The only thing we can say with certainty about the ancient world stems from the writings that survived, and when compared to more recent history, it is a puzzle with far too many missing pieces. For all we know, Plato and his ilk may have been the Greek equivalent of NAMBLA. Modern historian, Enid Bloch, suggests that Socrates may have suffered trauma from early sexual abuse. Are we to assume, then, that such abuse was both rampant and prevalent, in a society that gave us science, mathematics, medicine and philosophy? 

Even if we were to agree that Plato and Herodotus reflects a large part of Greek life, the writings themselves are suspect, often failing to corroborate with archaeological evidence. Herodotus states, for instance, that 5 million Persians (500 ten thousands) invaded Greece, which we know to be untrue, based on simple logistics; he also claimed that the city of Babylon was 10 miles by 10 miles square, also untrue. When it comes to sex and sexuality, Herodotus writes that “a woman cannot be raped,” and that there exists a country where “the men pee sitting down, and the women pee standing up.” Thucydides, all the while, who is considered a much more reliable source, says almost nothing about sex or pederasty. Based on Herodotus alone, our impression of the invading Persians may reflect the film 300, but a closer look at Persian art and architecture reveals a much less violent and more sophisticated society. The same can be said of the Vikings, who were no more violent than their European neighbors, but were vilified by the writings of early Christian monks. My friend, incidentally, is Norwegian, but I would never suggest he is the descendant of rapists.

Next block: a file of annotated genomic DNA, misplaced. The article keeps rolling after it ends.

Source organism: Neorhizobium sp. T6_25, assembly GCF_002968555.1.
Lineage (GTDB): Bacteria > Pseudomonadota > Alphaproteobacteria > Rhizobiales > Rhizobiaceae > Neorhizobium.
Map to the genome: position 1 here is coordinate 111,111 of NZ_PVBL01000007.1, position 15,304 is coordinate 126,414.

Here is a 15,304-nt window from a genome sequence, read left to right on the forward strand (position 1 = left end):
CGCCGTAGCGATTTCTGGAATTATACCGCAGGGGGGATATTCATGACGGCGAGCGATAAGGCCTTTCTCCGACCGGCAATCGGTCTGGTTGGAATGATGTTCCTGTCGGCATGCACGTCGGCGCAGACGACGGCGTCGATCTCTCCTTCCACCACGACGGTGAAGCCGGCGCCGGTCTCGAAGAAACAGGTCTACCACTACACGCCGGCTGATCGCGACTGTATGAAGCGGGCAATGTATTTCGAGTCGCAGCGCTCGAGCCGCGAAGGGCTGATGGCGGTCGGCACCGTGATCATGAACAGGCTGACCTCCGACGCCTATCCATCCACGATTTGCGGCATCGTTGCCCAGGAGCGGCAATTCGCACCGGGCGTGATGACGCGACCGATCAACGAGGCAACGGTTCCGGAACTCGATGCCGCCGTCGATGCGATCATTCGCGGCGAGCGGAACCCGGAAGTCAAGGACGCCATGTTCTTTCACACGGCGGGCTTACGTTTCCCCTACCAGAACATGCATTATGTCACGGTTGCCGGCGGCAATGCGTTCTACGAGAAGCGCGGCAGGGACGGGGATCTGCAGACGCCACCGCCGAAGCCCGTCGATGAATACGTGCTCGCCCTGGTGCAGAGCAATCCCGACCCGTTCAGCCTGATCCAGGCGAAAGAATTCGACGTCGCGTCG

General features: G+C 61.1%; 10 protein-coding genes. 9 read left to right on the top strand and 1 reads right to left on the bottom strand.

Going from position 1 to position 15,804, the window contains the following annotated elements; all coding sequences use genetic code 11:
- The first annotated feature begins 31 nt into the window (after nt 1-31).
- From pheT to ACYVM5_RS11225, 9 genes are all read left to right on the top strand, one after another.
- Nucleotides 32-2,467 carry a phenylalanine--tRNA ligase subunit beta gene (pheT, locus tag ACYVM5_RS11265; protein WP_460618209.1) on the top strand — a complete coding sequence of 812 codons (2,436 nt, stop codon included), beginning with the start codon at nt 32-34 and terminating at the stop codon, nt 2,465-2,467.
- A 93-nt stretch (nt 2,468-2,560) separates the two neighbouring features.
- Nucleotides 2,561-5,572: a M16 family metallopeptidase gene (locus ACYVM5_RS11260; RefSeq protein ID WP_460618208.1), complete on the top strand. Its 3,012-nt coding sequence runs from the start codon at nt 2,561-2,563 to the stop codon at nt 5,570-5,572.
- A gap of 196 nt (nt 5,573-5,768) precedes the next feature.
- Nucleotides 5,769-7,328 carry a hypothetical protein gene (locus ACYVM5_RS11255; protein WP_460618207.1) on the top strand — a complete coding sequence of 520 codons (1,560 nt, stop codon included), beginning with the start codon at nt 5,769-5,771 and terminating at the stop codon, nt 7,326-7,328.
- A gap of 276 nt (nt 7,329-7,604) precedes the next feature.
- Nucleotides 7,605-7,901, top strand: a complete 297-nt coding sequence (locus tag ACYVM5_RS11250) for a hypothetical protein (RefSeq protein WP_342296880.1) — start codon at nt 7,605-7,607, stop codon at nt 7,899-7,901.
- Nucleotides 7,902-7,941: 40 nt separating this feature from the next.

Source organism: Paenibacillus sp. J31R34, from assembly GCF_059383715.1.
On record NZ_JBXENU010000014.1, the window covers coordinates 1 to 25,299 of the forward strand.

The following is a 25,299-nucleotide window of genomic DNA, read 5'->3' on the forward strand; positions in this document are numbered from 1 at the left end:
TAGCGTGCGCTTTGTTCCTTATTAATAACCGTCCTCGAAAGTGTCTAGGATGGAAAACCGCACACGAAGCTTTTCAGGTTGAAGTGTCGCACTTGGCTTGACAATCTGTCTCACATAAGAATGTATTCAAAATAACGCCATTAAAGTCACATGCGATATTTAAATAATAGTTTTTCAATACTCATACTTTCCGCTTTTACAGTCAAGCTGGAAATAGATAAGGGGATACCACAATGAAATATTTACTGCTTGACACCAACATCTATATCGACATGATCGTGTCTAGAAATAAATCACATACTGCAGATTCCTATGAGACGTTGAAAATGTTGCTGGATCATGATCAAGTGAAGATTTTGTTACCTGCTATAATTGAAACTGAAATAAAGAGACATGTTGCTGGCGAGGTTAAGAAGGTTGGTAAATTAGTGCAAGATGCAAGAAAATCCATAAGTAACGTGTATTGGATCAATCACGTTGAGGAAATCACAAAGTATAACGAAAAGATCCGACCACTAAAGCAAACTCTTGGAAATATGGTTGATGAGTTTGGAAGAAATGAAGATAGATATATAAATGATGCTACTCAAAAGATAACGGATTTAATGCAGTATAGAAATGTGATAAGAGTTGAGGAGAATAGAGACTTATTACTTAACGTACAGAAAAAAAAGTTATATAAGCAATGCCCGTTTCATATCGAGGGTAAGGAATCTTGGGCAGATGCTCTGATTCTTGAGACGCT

Not such an evil looking door, is it?


So, where does all this leave us? Were the Ancient Greeks a gay people? No more than anyone else. Were they all pedophiles? No more than anyone else. Were they overly fond of man-boy-love? No, but perhaps, at a specific time and place, were more accepting of it. Does this stereotype carry any weight? Nope. But if we must generalize, let us not say that the Greeks were more or less gay, but like much of the modern world, that they were more tolerant and enlightened.